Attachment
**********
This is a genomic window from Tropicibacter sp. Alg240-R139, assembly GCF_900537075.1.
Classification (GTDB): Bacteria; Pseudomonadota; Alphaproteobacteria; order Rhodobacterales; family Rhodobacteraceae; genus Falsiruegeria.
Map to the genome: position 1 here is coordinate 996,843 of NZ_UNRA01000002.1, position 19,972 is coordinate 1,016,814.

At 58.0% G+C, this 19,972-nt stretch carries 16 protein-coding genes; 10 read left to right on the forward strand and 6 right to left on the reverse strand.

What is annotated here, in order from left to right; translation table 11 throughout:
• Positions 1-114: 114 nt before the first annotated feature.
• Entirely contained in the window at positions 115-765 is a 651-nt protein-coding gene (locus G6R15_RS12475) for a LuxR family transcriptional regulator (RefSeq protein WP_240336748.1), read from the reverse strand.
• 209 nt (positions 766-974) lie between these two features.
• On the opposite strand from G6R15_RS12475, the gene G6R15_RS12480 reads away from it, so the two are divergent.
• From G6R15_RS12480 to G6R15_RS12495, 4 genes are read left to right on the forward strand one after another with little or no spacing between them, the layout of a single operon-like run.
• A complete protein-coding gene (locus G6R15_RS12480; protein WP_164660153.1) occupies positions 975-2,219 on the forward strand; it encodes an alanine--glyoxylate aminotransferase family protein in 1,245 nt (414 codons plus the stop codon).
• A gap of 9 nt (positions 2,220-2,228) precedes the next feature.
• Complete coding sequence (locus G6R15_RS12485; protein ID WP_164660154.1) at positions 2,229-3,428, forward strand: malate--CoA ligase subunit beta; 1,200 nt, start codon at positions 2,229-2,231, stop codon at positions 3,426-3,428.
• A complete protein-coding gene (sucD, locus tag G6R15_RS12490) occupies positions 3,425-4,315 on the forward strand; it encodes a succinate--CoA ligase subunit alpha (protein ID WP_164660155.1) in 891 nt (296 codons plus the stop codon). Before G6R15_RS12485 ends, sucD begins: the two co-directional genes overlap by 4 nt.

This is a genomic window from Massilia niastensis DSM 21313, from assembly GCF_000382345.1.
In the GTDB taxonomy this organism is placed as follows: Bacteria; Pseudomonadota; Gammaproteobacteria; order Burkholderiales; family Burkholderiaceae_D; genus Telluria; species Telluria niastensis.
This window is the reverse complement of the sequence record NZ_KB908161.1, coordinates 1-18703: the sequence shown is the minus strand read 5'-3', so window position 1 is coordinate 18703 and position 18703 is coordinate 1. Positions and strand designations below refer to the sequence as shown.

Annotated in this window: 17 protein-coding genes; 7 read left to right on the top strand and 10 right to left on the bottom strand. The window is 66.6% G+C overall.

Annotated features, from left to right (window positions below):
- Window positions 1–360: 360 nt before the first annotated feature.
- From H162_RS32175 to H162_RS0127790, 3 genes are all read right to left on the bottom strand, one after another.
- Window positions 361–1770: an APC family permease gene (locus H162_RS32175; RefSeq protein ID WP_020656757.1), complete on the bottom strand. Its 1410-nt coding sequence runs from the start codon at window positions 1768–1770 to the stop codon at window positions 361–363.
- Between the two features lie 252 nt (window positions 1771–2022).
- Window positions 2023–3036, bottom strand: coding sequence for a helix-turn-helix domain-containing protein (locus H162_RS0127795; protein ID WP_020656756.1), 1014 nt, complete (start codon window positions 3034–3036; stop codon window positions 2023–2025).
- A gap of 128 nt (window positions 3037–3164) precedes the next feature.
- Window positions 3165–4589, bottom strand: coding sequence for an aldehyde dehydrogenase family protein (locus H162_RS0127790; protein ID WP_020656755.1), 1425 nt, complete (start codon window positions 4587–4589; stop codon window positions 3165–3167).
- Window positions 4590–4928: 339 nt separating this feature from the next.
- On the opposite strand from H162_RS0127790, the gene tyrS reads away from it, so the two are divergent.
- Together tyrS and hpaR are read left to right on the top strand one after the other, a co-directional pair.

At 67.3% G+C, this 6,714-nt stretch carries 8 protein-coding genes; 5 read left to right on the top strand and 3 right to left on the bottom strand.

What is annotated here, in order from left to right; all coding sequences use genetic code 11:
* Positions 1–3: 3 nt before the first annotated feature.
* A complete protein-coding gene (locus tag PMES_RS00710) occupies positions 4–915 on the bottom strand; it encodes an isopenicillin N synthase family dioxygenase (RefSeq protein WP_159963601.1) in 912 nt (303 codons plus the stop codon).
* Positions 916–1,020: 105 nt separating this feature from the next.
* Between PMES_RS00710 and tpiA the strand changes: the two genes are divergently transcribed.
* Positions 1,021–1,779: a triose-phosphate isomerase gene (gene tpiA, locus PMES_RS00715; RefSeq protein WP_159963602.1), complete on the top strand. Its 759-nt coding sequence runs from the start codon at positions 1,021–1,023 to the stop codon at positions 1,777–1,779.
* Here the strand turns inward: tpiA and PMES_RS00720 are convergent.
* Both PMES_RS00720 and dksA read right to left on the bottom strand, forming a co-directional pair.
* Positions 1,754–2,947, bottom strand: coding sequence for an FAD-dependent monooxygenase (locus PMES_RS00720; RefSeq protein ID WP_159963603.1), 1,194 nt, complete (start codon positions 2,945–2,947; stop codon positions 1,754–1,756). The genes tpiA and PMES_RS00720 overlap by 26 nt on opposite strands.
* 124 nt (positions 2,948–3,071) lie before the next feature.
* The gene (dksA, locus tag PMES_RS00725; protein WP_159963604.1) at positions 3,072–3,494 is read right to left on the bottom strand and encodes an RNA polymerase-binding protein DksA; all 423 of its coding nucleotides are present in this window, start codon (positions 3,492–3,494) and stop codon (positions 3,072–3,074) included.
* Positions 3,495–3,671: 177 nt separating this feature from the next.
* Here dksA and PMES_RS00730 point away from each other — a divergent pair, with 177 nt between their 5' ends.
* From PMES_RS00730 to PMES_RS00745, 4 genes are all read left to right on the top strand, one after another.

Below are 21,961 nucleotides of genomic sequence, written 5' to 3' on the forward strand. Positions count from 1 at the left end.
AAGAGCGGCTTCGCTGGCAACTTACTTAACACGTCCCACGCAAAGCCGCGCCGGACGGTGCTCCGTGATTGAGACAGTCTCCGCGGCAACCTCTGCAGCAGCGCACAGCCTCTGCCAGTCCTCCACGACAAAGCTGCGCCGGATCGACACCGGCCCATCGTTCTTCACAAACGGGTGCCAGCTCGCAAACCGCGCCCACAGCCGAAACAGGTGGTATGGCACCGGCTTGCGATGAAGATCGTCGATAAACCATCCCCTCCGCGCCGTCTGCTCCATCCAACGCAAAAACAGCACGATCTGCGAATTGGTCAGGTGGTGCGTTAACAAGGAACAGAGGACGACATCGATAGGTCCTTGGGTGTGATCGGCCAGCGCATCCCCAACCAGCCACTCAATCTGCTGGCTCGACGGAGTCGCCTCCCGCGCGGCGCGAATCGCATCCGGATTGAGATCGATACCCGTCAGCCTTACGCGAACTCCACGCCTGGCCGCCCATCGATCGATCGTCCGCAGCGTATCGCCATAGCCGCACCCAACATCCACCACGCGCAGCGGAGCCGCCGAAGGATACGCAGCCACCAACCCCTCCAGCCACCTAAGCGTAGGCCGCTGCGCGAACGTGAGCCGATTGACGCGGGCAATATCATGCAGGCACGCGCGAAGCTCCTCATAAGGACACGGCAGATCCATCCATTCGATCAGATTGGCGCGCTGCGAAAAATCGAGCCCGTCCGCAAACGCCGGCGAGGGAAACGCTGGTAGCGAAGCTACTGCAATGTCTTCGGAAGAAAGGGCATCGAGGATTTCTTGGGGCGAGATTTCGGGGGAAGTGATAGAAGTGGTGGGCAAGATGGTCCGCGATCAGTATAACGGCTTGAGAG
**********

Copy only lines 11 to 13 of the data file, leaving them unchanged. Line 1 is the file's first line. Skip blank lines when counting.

• A complete protein-coding gene (locus G6R15_RS12480; protein WP_164660153.1) occupies positions 975-2,219 on the forward strand; it encodes an alanine--glyoxylate aminotransferase family protein in 1,245 nt (414 codons plus the stop codon).
• A gap of 9 nt (positions 2,220-2,228) precedes the next feature.
• Complete coding sequence (locus G6R15_RS12485; protein ID WP_164660154.1) at positions 2,229-3,428, forward strand: malate--CoA ligase subunit beta; 1,200 nt, start codon at positions 2,229-2,231, stop codon at positions 3,426-3,428.